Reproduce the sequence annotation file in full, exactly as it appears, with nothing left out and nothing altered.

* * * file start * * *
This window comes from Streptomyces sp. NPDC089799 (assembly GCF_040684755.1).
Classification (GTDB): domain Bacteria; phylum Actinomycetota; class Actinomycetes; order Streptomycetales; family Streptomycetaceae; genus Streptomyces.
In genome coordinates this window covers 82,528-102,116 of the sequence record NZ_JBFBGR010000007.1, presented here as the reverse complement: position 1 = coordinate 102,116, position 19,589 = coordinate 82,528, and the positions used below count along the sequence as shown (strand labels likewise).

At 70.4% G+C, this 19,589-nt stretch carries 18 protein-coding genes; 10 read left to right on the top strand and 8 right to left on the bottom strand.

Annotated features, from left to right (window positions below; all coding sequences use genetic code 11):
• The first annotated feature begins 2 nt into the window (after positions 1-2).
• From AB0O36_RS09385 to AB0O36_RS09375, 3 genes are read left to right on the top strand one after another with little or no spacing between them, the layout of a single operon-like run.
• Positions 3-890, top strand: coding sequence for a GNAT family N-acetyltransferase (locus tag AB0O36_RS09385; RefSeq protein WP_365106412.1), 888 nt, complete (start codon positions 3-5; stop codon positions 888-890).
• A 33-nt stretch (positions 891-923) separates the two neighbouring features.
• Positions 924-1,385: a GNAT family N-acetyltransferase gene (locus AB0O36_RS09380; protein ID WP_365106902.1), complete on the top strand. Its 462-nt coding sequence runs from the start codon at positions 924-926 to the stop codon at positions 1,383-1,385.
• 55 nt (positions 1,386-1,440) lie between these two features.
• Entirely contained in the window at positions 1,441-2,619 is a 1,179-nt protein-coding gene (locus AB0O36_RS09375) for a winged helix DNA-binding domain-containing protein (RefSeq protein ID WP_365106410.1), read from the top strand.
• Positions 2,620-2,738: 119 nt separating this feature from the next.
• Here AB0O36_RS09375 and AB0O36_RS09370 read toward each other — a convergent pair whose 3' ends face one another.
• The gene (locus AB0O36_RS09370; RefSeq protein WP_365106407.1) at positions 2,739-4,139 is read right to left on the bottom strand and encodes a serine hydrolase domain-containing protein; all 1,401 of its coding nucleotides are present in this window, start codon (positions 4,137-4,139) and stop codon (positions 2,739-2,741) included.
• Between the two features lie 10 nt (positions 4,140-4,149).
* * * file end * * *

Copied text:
This window comes from Streptomyces sp. NPDC089799 (assembly GCF_040684755.1).
Classification (GTDB): domain Bacteria; phylum Actinomycetota; class Actinomycetes; order Streptomycetales; family Streptomycetaceae; genus Streptomyces.
In genome coordinates this window covers 82,528-102,116 of the sequence record NZ_JBFBGR010000007.1, presented here as the reverse complement: position 1 = coordinate 102,116, position 19,589 = coordinate 82,528, and the positions used below count along the sequence as shown (strand labels likewise).

At 70.4% G+C, this 19,589-nt stretch carries 18 protein-coding genes; 10 read left to right on the top strand and 8 right to left on the bottom strand.

Annotated features, from left to right (window positions below; all coding sequences use genetic code 11):
• The first annotated feature begins 2 nt into the window (after positions 1-2).
• From AB0O36_RS09385 to AB0O36_RS09375, 3 genes are read left to right on the top strand one after another with little or no spacing between them, the layout of a single operon-like run.
• Positions 3-890, top strand: coding sequence for a GNAT family N-acetyltransferase (locus tag AB0O36_RS09385; RefSeq protein WP_365106412.1), 888 nt, complete (start codon positions 3-5; stop codon positions 888-890).
• A 33-nt stretch (positions 891-923) separates the two neighbouring features.
• Positions 924-1,385: a GNAT family N-acetyltransferase gene (locus AB0O36_RS09380; protein ID WP_365106902.1), complete on the top strand. Its 462-nt coding sequence runs from the start codon at positions 924-926 to the stop codon at positions 1,383-1,385.
• 55 nt (positions 1,386-1,440) lie between these two features.
• Entirely contained in the window at positions 1,441-2,619 is a 1,179-nt protein-coding gene (locus AB0O36_RS09375) for a winged helix DNA-binding domain-containing protein (RefSeq protein ID WP_365106410.1), read from the top strand.
• Positions 2,620-2,738: 119 nt separating this feature from the next.
• Here AB0O36_RS09375 and AB0O36_RS09370 read toward each other — a convergent pair whose 3' ends face one another.
• The gene (locus AB0O36_RS09370; RefSeq protein WP_365106407.1) at positions 2,739-4,139 is read right to left on the bottom strand and encodes a serine hydrolase domain-containing protein; all 1,401 of its coding nucleotides are present in this window, start codon (positions 4,137-4,139) and stop codon (positions 2,739-2,741) included.
• Between the two features lie 10 nt (positions 4,140-4,149).